May 9, 2011
A report from ComPair Data shows rates and available capacity are inextricably linked when it comes to container shipping. The quarterly report, the Rate-Capacity Nexus, shows how capacity and rates on key North American trades fluctuated throughout 2010, giving a complete picture of how these two crucial variables are influenced by one another.
The report shows that carriers enjoyed bumper rates on the main routes to North America in the first half of 2010 thanks to the strategy of pulling capacity and shelving ships in late 2009 and early 2010.
Rate-Capacity Nexus also demonstrates how quickly those rates receded in the fourth quarter when capacity wasn't pulled in late 2010.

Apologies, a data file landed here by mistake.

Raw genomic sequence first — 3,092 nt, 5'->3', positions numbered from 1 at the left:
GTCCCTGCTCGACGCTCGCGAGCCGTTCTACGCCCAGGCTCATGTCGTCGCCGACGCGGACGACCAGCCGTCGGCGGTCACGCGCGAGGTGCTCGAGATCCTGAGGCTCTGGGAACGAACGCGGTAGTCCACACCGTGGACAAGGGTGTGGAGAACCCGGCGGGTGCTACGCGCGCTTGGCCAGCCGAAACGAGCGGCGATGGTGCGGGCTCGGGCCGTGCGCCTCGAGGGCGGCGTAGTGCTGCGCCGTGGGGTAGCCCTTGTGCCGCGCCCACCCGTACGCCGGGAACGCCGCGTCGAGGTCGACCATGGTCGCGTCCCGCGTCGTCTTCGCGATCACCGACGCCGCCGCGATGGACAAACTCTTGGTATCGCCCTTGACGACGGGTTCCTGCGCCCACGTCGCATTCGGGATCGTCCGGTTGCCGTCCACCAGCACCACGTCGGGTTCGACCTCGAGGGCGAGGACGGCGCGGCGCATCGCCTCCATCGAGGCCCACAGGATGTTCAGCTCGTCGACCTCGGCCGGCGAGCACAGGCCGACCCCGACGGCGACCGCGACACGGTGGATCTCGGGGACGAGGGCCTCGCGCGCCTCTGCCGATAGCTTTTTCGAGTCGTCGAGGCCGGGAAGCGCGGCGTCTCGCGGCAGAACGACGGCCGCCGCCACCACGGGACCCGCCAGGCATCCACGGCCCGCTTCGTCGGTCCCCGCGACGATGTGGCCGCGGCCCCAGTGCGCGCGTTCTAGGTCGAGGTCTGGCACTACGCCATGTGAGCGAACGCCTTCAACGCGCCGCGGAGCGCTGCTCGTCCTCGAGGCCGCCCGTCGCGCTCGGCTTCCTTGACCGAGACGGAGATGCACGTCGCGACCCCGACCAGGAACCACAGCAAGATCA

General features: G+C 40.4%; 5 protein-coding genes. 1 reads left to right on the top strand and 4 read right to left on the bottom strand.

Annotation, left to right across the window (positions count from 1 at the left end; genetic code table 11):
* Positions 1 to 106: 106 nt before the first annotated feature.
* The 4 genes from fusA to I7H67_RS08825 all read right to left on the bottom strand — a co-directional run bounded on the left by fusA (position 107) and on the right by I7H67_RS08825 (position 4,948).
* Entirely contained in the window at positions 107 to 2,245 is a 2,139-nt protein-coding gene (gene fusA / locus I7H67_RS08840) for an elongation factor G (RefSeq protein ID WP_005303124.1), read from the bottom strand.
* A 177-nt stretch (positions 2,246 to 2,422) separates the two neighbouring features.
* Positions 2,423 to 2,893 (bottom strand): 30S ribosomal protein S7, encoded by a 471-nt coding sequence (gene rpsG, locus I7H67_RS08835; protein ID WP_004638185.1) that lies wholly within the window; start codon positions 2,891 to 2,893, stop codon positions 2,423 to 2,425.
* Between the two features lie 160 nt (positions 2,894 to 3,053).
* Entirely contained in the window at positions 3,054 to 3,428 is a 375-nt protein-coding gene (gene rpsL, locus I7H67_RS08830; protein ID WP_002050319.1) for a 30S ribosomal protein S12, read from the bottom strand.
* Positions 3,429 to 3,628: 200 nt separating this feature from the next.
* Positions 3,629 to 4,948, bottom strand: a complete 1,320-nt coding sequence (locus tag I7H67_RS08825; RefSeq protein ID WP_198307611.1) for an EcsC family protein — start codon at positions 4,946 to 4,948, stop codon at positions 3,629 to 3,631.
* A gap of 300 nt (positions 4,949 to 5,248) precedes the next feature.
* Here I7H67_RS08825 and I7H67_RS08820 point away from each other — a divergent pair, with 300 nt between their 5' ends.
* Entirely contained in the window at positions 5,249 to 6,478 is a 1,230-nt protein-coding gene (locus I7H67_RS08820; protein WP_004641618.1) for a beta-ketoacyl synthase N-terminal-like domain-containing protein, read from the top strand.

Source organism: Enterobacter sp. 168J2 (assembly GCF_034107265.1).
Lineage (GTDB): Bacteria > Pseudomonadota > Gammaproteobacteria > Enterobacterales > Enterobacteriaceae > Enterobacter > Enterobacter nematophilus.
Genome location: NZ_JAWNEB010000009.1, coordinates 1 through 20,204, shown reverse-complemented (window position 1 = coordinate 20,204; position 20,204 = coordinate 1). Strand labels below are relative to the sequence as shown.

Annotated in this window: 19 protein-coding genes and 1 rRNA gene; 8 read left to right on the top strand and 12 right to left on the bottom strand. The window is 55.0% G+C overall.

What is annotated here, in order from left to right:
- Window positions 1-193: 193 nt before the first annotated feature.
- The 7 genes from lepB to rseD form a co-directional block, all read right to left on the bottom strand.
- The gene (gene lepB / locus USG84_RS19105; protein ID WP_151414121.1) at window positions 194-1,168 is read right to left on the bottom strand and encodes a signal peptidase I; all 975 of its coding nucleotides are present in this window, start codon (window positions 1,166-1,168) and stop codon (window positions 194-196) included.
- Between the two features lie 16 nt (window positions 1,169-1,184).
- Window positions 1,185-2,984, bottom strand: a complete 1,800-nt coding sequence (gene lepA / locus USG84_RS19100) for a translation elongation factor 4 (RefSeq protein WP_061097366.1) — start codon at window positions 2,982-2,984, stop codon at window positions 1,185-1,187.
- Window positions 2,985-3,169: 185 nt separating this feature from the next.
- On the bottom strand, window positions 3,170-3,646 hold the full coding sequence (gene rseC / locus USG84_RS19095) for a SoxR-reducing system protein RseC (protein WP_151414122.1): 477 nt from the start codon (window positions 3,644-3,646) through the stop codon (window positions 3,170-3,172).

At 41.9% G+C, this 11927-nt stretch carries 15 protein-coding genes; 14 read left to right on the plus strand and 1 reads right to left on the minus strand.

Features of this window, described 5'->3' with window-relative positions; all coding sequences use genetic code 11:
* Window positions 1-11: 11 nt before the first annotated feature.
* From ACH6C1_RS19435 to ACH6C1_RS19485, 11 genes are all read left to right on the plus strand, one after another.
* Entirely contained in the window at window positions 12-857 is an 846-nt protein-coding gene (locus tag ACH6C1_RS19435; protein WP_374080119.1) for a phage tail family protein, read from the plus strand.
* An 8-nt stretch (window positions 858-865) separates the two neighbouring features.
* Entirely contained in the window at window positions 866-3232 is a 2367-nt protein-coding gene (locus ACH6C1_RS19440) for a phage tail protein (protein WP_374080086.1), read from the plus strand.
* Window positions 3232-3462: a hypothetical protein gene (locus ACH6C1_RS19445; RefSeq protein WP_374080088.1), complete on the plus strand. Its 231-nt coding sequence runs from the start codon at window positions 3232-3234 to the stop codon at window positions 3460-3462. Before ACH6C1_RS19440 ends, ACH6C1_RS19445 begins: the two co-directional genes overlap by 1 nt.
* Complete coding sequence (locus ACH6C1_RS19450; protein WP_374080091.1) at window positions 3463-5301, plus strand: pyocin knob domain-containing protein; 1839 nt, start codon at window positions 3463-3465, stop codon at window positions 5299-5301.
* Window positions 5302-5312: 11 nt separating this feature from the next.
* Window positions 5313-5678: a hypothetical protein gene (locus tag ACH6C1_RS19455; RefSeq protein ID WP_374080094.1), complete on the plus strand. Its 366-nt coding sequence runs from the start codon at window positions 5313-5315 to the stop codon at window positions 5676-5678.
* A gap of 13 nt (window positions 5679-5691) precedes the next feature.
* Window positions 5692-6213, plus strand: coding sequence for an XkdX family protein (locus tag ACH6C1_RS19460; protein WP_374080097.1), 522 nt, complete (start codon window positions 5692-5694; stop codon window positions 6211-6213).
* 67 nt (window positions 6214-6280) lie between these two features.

ComPair Data examines the relationship between freight rates and capacity on trades to and from North America in a new quarterly report, Rate-Capacity Nexus. The report shows how allocated capacity - that is, the space ComPair Data estimates carriers allocate to specific trade lanes - moves quarterly in relation to freight rates.
The rate and capacity data illuminates how the liner industry deviated from the strategy that worked so well in late 2009 and early 2010 - that is, pulling capacity on key lanes during the slack season and using slow steaming to absorb capacity arriving in the form of new vessel deliveries.
While slow steaming has remained as a fixed component of carrier strategy, lines didn't withdraw services or idle excess vessels to a large enough extent to maintain rate stability.